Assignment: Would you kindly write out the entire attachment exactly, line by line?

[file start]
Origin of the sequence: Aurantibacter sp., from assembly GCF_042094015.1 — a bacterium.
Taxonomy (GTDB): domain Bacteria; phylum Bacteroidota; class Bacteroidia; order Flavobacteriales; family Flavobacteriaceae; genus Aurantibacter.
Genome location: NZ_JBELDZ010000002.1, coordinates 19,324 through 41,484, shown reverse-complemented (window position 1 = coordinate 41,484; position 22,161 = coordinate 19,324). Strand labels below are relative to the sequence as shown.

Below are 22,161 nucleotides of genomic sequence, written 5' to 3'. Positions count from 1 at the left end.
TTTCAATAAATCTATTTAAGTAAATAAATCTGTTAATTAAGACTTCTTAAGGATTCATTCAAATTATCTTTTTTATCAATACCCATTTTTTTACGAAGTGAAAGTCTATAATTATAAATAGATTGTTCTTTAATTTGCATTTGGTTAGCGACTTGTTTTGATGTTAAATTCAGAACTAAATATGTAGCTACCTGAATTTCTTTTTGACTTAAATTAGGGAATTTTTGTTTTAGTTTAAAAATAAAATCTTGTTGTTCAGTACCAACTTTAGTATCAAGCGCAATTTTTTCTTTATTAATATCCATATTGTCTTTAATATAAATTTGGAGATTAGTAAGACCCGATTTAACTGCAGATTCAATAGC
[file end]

Origin of the sequence: Aurantibacter sp., from assembly GCF_042094015.1 — a bacterium.
Taxonomy (GTDB): domain Bacteria; phylum Bacteroidota; class Bacteroidia; order Flavobacteriales; family Flavobacteriaceae; genus Aurantibacter.
Genome location: NZ_JBELDZ010000002.1, coordinates 19,324 through 41,484, shown reverse-complemented (window position 1 = coordinate 41,484; position 22,161 = coordinate 19,324). Strand labels below are relative to the sequence as shown.

Below are 22,161 nucleotides of genomic sequence, written 5' to 3'. Positions count from 1 at the left end.
TTTCAATAAATCTATTTAAGTAAATAAATCTGTTAATTAAGACTTCTTAAGGATTCATTCAAATTATCTTTTTTATCAATACCCATTTTTTTACGAAGTGAAAGTCTATAATTATAAATAGATTGTTCTTTAATTTGCATTTGGTTAGCGACTTGTTTTGATGTTAAATTCAGAACTAAATATGTAGCTACCTGAATTTCTTTTTGACTTAAATTAGGGAATTTTTGTTTTAGTTTAAAAATAAAATCTTGTTGTTCAGTACCAACTTTAGTATCAAGCGCAATTTTTTCTTTATTAATATCCATATTGTCTTTAATATAAATTTGGAGATTAGTAAGACCCGATTTAACTGCAGATTCAATAGC